WillowJ Senior Member

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    I think what tania is talking about is gene expression, which is indeed affected by other portions of the genome.

    However, ethnicity would not play much of a role in differences caused by other SNPs affecting gene expression, as only "a small fraction of variance in allele frequencies" are involved in differences between populations.
    http://www.ncbi.nlm.nih.gov/pmc/articles/PMC1893020/
     
    Last edited: May 29, 2014
  11. nandixon

    nandixon Senior Member

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    That's not correct according to my research. I've been meaning to write about this for a while and so have started a separate thread entitled: "Importance of ethnicity and allele frequency in determining disease-causing SNPs" (http://forums.phoenixrising.me/inde...cy-in-determining-disease-causing-snps.30710/)

    Here's an excerpt from what I wrote:

    "In summary, the scientific literature is clear that ethnicity can be a critical factor when attempting to narrow down what potential SNP or SNPs might cause or contribute to an illness, and that an ethnically appropriate genetic database should be used to avoid false negative results for SNPs that may be disease-causing/contributing and of lower frequency in one ethnic group but benign and of higher frequency in other ethnic groups.

    There are dozens of research articles that have been published that emphasise this. Below are just a handful:"
     
    Last edited: Jun 5, 2014
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  12. Valentijn

    Valentijn Activity Level: 3

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    Are any of those alleles which supposedly show a different effect having a big impact? Sometimes there are different results between ethnicities in different studies or internally in a single study. But there are also often differences in different studies of the same ethnicity. When the effect size is pretty small, it's not unusual for one study to get a positive result, another gets the opposite result, and a third gets a null result.
     
  13. barbc56

    barbc56 Senior Member

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    A blogger who writes about "mathematical curiosities" sent samples to 23andme two different times. Using stasticual analysis his results are below. But it's important to keep the first quote in mind.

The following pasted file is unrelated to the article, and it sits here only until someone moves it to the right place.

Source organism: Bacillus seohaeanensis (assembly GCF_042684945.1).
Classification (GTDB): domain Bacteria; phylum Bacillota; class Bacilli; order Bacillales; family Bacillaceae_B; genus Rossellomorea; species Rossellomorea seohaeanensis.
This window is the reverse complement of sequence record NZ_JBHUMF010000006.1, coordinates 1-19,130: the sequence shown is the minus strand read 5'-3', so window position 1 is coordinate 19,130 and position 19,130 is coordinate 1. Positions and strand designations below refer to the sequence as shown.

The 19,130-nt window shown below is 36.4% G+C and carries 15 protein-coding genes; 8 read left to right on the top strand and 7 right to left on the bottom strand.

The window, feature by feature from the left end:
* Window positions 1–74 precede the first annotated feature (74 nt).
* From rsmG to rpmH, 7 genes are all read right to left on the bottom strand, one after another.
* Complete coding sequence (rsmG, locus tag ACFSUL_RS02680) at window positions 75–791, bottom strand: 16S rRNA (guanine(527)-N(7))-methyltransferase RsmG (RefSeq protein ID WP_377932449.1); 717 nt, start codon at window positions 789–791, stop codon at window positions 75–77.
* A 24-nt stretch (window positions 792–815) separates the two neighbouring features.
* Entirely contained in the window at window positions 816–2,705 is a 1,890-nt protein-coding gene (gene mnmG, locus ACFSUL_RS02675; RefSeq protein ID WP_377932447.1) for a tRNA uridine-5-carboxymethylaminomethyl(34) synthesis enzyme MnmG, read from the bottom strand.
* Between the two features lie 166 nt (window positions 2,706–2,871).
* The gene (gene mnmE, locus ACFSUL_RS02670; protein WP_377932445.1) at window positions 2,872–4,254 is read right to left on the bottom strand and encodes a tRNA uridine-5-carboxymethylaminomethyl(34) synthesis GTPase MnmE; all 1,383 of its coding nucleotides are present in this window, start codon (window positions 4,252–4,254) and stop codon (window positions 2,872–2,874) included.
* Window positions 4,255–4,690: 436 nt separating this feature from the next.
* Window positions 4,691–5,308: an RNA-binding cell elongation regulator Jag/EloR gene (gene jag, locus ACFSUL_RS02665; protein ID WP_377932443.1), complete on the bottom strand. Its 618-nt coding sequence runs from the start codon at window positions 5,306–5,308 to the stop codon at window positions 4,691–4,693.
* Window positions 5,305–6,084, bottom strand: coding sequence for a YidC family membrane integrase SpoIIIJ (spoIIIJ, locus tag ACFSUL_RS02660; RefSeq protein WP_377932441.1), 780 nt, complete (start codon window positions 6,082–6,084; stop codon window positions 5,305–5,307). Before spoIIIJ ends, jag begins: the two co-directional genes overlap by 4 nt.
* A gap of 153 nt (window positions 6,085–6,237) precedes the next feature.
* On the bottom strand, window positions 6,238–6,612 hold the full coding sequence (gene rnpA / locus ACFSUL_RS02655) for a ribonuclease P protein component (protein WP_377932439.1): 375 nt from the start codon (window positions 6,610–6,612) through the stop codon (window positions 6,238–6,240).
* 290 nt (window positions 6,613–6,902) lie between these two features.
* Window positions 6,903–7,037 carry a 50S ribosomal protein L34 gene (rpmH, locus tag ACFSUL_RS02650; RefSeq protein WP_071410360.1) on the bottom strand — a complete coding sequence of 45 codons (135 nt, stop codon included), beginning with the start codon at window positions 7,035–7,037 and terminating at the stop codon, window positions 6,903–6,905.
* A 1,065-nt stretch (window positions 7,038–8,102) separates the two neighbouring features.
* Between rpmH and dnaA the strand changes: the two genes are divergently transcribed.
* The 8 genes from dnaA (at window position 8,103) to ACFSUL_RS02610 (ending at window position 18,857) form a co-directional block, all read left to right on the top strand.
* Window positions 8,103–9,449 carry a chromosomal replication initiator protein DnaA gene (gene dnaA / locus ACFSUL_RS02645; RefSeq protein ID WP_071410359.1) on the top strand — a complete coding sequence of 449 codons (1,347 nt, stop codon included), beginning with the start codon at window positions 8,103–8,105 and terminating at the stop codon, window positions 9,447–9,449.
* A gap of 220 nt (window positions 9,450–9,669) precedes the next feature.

.
    http://roadontime.blogspot.com/2010/07/23andme-snps-so-nice-they-call-them.htm

    http://roadontime.blogspot.com/2010/05/my-spitting-image-23andme-error-rate.html

    Here are his other blogs related to 23andme which go into greater detail about the statistics.

    http://roadontime.blogspot.com/search/label/Sharing
     
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  14. Valentijn

    Valentijn Activity Level: 3

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    @barbc56 - Another potential cause of different results can be that different cells sometimes have different mutations. It's not something I've looked into specifically, but I've come across mentions of it in cancers as well as in non-pathogenic circumstances. Though usually the differences are in different parts of the body, it's not always the case. But no idea how often it happens.

    And I can confirm that 23andMe definitely does have systematic errors, where they report 100% of users as having a very rare genotype. I've only seen one, but someone else who noticed it commented on complete lack of responsiveness from 23andMe in fixing the error or even responding to it - maybe because that chip was designed and owned by a 3rd party, and it wasn't something they could do anything about themselves? It's not on the new chip now, so I guess it's not really an issue anymore :p

    At any rate, 99.9936% accuracy is extremely impressive, especially for the price. Thanks for finding that data and sharing it!
     
  15. barbc56

    barbc56 Senior Member

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    Hi @Valentijn

    Where did you get the figure 99,39......% accuracy? From what I have read in the above mentioned articles the test is far from that accurate.

    I'll check again as I think there was percentage mentioned.

    Barb
     
  16. Valentijn

    Valentijn Activity Level: 3

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    It was what someone got from sending in two samples, as you quoted above.
     
  17. WillowJ

    WillowJ Senior Member

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    I agree that studies should not assume their results apply to all populations.